Today has been designated International Day to Defend Apostates and Blasphemers. There are blasphemy laws in place in over 30 countries, apostasy laws in over 20. Maryam Namazie, Gita Sahgal, Peter Tatchell, together with many other activists, have signed a letter calling on readers to take action and drawing attention to the plight of some of those suffering under these unjust and repressive laws.
These include Alex Aan, an Indonesian man, imprisoned for saying there is no god on Facebook, Asia Bibi a Pakistani Christian accused of blasphemy, Saeed Malekpour, sentenced to death in Iran for ‘insulting and denigrating Islam’ and Alber Saber, an atheist blogger who is serving a three year prison term in Egypt.
Saber was first accused of linking to The Innocence of Muslims after being reported to the authorities by a neighbour. This accusation was not proved, but other ‘anti-religious’ material on his computer ensured a conviction. Blasphemy prosecutions have increased sharply since the fall of Mubarak, and many of the victims are from a Coptic Christian background, like Saber.
Here’s a very different story, a less dramatic one. The blogger Organica explains why she has now left Islam and describes contrasting reactions to her decision:
I came out of the religious closet to close friends last year. Some were accepting, others not so much. I’ve been called psychotic, erratic and insane. A gang of people have warned one another to keep clear of my company since I was toxic and misguided.
Surprisingly, I have a lot of empathy for a lot of Muslims who are angry with my decision. I understand because I used to be one of those people when I would hear of misguided souls who abandoned the cult. How dare they? How couldn’t they see the truth?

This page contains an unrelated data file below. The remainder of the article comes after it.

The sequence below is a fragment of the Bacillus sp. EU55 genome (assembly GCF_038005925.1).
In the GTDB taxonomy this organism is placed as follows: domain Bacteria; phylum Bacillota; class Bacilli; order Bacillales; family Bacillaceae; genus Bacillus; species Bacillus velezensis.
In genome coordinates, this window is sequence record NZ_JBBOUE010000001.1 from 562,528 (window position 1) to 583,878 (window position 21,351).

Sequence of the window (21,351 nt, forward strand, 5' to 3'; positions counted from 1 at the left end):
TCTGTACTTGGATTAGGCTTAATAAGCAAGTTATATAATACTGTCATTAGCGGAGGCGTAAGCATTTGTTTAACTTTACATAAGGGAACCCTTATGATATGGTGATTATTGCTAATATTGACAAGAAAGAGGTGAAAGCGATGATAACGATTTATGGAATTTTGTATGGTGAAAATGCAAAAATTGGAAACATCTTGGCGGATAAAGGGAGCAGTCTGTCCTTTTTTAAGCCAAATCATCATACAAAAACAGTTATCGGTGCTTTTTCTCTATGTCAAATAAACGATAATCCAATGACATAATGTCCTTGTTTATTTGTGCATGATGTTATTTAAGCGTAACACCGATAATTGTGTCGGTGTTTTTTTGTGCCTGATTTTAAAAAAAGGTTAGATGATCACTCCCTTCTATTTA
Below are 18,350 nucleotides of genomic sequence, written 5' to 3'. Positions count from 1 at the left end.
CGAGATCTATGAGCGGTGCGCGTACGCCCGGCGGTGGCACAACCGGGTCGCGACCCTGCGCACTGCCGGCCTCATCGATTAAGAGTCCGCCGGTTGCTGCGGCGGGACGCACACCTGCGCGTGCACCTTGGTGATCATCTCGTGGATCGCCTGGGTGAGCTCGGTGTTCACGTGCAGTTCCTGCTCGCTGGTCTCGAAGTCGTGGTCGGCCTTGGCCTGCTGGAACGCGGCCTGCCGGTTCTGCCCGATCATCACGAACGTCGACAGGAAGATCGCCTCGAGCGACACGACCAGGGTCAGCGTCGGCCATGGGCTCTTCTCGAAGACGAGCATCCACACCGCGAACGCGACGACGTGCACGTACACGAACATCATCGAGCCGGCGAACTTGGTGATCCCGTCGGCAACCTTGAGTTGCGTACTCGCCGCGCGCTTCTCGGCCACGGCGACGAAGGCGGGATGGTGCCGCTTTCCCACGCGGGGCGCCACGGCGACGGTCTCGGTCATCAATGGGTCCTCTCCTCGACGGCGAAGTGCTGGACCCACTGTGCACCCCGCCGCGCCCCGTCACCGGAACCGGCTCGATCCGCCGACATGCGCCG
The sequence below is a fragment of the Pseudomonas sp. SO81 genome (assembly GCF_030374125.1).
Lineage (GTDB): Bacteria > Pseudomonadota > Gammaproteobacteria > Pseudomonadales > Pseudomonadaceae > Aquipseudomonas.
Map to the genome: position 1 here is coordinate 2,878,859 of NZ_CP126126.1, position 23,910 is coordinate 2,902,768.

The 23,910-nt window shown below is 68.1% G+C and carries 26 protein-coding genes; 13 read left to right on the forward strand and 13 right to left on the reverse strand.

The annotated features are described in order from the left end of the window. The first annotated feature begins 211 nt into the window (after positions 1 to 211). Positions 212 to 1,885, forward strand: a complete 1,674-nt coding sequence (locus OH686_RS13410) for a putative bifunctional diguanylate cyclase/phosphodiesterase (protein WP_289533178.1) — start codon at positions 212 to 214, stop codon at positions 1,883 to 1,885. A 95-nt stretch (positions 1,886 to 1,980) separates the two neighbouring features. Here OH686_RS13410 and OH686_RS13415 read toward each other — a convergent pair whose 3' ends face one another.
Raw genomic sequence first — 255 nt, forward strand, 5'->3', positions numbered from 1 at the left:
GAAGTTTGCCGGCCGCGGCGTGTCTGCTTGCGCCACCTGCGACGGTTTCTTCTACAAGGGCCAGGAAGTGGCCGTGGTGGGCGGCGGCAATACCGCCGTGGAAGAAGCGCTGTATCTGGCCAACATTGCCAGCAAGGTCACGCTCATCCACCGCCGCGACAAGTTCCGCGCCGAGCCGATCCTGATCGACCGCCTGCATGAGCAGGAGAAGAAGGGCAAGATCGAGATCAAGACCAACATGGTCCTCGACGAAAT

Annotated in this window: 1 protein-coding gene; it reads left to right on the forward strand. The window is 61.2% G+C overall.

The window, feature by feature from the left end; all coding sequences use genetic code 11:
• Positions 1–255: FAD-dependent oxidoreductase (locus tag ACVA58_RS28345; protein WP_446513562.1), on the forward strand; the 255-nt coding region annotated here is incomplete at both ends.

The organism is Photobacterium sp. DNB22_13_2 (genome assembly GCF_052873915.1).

There are some interesting comments under her blog. Here’s just one:
Myself and the vast majority of other Muslims in this country respect your decision – it’s a personal one and I hope it leads you to happiness. But by prejudging us as you have, and by wrongly implying that we’re all narrow-minded and can’t accept your decision and must want to harm you, you have offended people unnecessarily and revealed yourself to be a bigot.
As the Council of ex-Muslims is behind today’s initiative, it’s not surprising their focus is on the Muslim world where these laws are most likely to be in place, and enforced. Most recently, people have taken the ‘law’ into their own hands, by turning on a whole community of Christians in Pakistan.
As the Council of ex-Muslims notes, even in Muslim countries these laws affect Muslims as well as atheists, Christians and others. Some are simply the victims of malicious false allegations, others, as reported in this strong piece, face discrimination (and of course murderous violence) because they are Ahmadi or Shia. Other less obvious victims are those who have put their life or freedom on the line to try to fight these laws.